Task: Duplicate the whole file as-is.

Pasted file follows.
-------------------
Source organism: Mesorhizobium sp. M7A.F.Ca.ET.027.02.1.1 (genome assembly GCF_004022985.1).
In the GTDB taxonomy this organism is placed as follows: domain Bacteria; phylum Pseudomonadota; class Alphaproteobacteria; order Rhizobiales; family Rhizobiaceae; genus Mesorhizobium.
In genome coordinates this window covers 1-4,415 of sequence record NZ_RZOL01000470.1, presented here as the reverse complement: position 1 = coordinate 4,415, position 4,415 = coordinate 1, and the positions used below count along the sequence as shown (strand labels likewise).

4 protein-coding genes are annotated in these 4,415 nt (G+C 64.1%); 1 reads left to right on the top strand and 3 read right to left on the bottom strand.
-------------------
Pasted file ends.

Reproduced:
Source organism: Mesorhizobium sp. M7A.F.Ca.ET.027.02.1.1 (genome assembly GCF_004022985.1).
In the GTDB taxonomy this organism is placed as follows: domain Bacteria; phylum Pseudomonadota; class Alphaproteobacteria; order Rhizobiales; family Rhizobiaceae; genus Mesorhizobium.
In genome coordinates this window covers 1-4,415 of sequence record NZ_RZOL01000470.1, presented here as the reverse complement: position 1 = coordinate 4,415, position 4,415 = coordinate 1, and the positions used below count along the sequence as shown (strand labels likewise).

4 protein-coding genes are annotated in these 4,415 nt (G+C 64.1%); 1 reads left to right on the top strand and 3 read right to left on the bottom strand.